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Equality for Women = Prosperity for All


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A fabulous and ground-breaking book on the direct relationship between a woman's amount of freedom and the economic prosperity of her country.

About the Author

Augusto Lopez-Carlos is currently a Senior Fellow at the School of Foreign Service, Georgetown University. From 2011 to 2017 he was the Director of the Global Indicators Group at the World Bank Group. He is a brilliant public speaker and a leading world authority on gender inequality and economics. Bahiyyih Nakhjavani is an Iranian writer who grew up in Uganda. Her novel The Saddlebag was an international bestseller. She has taught European and American literature, and now lives in France.


"This is an ideal book for policymakers who need to understand the broader picture of gender inequality and its impact...This book provides insights into the many ways that the oppression of women is tied to economic stagnation and too often shielded from policy interventions by arguments of national or cultural sovereignty." --Stanford Social Innovation Review"The authors compare the economies of gender-biased nations to those that promote equal rights, demonstrating the profound impact of inequality." --Booklist"Practical, intelligent, and focused on solutions...combines sound research across several disciplines to prove the simple math of its title and make the pressing case that governments should prioritize gender equality for reasons of economic stability." --Publisher's Weekly"Impressive in scope...inspiring." --Kirkus Reviews"A refreshing look at gender inequality. This book promises to be a major contribution to our understanding of a shamefully dark and endemic problem." --Prof. Ruth Halperin-Kaddari, Chair, The Ruth and Emanuel Rackman Center for the Advancement of the Status of Women
Faculty of Law, Bar-Ilan University, Israel"Not only timely but profoundly important. The book's wide-ranging subjects convincingly make the case how gender inequality has and continues to cost the world too much: from the pandemic of violence against women and girls to religious and culture totalitarianism, it provides statistics and examples from every corner of the globe, it is truly a tour de force for anyone, not just scholars in the field, and a must-read." --Jackie Jones, Professor of Feminist Legal Studies, Department of Law, University of the West of England, Bristol, UK"A compelling and often disturbing read by two authors well read in other social sciences, religion and history--and with a fluid command of the pen. The chapter on violence against women is gripping and disturbing, its commonality amply documented. Do not overlook the chapter on culture, with its argument that incentives are what matter, and its thorough rejection of doctrinal beliefs as legitimate "cultural" traditions--a message for the Taliban and the Pope as well." --Nancy Birdaall, founding President of the Center for Global Development and former executive vice-president of the Inter-American Development Bank"This is a timely contribution to a better understanding of the negative economic impacts of gender inequality in society. Based on solid research and current data, the authors speak to the hearts as well as minds to all readers who are determined to find an antidote against this virus and bring an end to an egregious breach of human rights."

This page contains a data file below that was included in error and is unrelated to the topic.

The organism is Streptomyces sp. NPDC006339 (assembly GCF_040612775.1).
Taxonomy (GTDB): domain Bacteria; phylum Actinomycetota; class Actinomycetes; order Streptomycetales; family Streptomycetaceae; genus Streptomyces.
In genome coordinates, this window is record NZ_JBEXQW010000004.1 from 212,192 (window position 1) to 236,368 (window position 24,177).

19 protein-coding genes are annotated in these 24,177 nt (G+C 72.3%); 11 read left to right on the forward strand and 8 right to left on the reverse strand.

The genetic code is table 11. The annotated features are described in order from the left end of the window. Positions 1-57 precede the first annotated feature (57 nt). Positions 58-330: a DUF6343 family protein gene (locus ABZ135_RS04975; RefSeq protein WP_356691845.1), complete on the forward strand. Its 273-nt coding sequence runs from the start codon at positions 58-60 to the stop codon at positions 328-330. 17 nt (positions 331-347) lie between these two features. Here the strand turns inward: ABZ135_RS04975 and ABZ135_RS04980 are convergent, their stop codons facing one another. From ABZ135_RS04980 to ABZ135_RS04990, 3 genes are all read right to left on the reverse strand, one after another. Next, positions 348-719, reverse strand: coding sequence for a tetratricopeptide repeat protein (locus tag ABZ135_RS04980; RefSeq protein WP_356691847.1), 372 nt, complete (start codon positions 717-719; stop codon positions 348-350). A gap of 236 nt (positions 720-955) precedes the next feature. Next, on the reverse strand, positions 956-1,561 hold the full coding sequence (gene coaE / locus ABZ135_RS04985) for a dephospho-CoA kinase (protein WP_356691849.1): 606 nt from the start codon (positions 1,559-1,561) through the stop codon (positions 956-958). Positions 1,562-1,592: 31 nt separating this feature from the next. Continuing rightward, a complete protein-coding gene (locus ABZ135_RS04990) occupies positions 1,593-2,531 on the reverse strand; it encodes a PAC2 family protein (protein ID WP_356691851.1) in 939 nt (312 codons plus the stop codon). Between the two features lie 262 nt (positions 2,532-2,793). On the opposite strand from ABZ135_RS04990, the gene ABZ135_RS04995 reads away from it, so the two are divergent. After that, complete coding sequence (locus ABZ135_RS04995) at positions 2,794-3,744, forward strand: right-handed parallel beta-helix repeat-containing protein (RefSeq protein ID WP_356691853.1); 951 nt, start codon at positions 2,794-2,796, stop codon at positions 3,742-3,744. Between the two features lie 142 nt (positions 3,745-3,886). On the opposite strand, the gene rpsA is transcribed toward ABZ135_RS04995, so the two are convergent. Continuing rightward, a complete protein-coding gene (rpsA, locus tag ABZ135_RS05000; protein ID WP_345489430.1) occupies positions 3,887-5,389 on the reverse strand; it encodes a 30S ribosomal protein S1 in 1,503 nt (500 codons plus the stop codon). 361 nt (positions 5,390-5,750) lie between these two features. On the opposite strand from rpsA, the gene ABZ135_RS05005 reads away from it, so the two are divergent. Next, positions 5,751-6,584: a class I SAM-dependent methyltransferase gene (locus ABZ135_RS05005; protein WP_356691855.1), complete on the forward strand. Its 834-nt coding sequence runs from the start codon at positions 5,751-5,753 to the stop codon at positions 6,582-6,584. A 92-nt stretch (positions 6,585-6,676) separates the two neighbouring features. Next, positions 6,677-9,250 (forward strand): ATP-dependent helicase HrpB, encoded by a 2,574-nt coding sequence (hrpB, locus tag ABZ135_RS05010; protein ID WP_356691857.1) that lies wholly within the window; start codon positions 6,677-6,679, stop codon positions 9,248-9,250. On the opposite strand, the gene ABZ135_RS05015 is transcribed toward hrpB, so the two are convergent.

--Maud de Boer Buquicchio, UN Special Rapporteurm, Former Deputy Secretary General of the Council of Europe"This book on the economic dimensions of gender inequality is full of insights on different cultures, on their selectivity in relation to women's rights and on the terrible consequences of gender inequality which result across the world. It is a thought-provoking analysis of how such inequality impacts every aspect of politics and society, whether at home, in the workplace, within particular countries or internationally. The authors argue that gender inequality is not just a moral concern but has a major economic impact as well. They point out that if Governments regulate other aspects of business, perhaps they should be obliged to regulate on the grounds of gender too."--Rt Hon Baroness Lindsay Northover, Member of the House of Lords, Former Minister in the Department for International Development, UK

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